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Winfrith: Life After Decommissioning — Nuclear Site to Science and Technology Park

[+] Author Affiliations
Alan Neal


Paper No. ICEM2003-4639, pp. 725-730; 6 pages
  • ASME 2003 9th International Conference on Radioactive Waste Management and Environmental Remediation
  • 9th ASME International Conference on Radioactive Waste Management and Environmental Remediation: Volumes 1, 2, and 3
  • Oxford, England, September 21–25, 2003
  • Conference Sponsors: Nuclear Engineering Division and Environmental Engineering Division
  • ISBN: 0-7918-3732-7 | eISBN: 0-7918-3731-9
  • Copyright © 2003 by ASME


UKAEA’s Winfrith site was built in the late 1950’s to undertake research and development into electricity generation from nuclear power. Pioneering scientific and technical work was carried out which resulted in a better understanding of nuclear issues, particularly nuclear safety. At its peak, Winfrith employed 2000 staff and at one time had nine operational nuclear reactors. The most noticeable landmark being the Steam Generating heavy Water Reactor (SGHWR) which, when in operation, provided the National Grid with enough electricity for a small town. In the early 1990’s the UK Government wound down its programme of nuclear R&D, and work started on restoring the environment of the Winfrith site by the progressive removal of the nuclear facilities. Winfrith has always been considered to be one of three key sites in Dorset for development of quality employment, and the site management, with the support of the DTI, decided to undertake a programme of environmental restoration that retained appropriate buildings and infrastructure systems that could be put to alternative long term use. To date, successes have been achieved in both the decommissioning work and also the establishment of tenants. All the fuel has been removed from the nuclear reactors and five reactors have been completely dismantled. Decontamination of other facilities has been completed. A notable example of this work is the return of a fuel fabrication building to a green field site. Another example was the decommissioning of a building that contained gloveboxes, and laboratories equipped with high efficiency filtered ventilation systems. This building was decommissioned, the area of land containing it delicensed, and the building leased to non-nuclear tenants. This thorough, painstaking process involved the use of recently developed industry techniques and required close working with the Nuclear Installations Inspectorate (NII). The tenant base is growing and at the end of 2002 there are 40 different companies resident on site with employee numbers ranging from 1 to several hundreds with a total of ∼ 1000 staff. In addition, the UKAEA programme employs ∼ 500 as staff and contractors. The larger tenants include QinetiQ and DSTL (both from the former Defence Evaluation and Research Agency), the Natural Environment Research Council’s Centre for Ecology and Hydrology, and RWE Nukem. The progressive decommissioning work continues and as UKAEA retreats across the site, from east to west, the non-nuclear research and development businesses move in. The range of work established at Winfrith provides a focus for its further development as a scientific and technical centre of excellence. Facilities have been created in partnership with the local council for small and start-up businesses, while strong links are being encouraged with universities that have an interest in areas such as environmental research. Together they will form a vital part of the commercial community, stimulating growth through technical interaction and innovation.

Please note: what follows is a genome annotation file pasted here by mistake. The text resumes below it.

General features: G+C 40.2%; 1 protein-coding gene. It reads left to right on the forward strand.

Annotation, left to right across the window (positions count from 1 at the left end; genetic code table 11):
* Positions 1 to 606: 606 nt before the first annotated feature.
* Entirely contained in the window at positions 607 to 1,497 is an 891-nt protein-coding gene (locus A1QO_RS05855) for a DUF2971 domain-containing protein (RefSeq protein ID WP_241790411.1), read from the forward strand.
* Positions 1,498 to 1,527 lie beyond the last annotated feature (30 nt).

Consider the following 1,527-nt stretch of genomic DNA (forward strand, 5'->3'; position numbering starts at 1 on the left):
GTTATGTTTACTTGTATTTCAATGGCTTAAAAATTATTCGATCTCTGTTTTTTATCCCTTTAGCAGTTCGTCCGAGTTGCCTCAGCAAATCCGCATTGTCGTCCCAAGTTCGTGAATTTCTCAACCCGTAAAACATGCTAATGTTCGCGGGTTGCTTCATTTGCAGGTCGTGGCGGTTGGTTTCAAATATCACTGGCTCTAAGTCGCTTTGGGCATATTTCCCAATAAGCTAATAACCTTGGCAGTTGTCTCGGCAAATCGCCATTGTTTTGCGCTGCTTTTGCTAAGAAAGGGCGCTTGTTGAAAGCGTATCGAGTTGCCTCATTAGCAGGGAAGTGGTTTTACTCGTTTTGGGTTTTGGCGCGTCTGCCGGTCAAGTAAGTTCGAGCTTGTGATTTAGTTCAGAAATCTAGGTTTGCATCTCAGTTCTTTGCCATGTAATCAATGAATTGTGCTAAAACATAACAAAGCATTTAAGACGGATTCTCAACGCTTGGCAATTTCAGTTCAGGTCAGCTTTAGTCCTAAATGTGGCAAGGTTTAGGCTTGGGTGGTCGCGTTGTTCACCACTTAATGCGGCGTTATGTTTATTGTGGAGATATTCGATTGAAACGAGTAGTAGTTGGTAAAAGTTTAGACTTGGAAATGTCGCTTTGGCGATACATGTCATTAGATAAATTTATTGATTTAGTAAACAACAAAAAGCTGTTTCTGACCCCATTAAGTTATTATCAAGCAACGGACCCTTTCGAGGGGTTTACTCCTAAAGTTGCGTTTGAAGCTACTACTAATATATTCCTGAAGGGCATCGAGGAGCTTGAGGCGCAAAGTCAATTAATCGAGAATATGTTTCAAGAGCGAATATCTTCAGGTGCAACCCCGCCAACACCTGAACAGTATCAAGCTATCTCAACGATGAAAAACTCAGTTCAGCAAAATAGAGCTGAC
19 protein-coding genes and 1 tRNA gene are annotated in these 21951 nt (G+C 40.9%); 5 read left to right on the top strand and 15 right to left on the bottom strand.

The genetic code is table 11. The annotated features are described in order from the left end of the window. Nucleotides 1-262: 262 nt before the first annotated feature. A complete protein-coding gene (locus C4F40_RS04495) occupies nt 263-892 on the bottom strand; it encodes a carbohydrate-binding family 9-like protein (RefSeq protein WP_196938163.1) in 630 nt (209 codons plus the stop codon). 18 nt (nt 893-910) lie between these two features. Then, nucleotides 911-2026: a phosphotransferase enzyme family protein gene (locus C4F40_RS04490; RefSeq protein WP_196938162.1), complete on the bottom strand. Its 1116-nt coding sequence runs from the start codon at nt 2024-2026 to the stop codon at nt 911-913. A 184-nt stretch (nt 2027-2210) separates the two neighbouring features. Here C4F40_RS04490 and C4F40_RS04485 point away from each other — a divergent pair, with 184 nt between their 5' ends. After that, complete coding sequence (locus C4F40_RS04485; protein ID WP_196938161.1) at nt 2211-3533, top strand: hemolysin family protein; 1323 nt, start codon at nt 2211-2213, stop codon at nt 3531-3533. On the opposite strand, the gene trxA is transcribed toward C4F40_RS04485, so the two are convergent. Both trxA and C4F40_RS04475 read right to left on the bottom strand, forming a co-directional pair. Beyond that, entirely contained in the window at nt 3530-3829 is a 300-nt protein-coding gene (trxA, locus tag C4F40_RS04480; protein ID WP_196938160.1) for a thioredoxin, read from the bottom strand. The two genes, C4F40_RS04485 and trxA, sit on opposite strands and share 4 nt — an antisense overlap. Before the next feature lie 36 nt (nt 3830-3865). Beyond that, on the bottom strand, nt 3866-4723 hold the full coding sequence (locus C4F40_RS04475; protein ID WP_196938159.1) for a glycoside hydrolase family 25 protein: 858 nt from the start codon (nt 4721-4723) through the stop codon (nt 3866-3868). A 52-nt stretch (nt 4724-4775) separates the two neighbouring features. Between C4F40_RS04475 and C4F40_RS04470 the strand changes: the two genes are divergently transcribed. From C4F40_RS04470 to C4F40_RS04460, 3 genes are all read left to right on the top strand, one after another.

Copyright © 2003 by ASME



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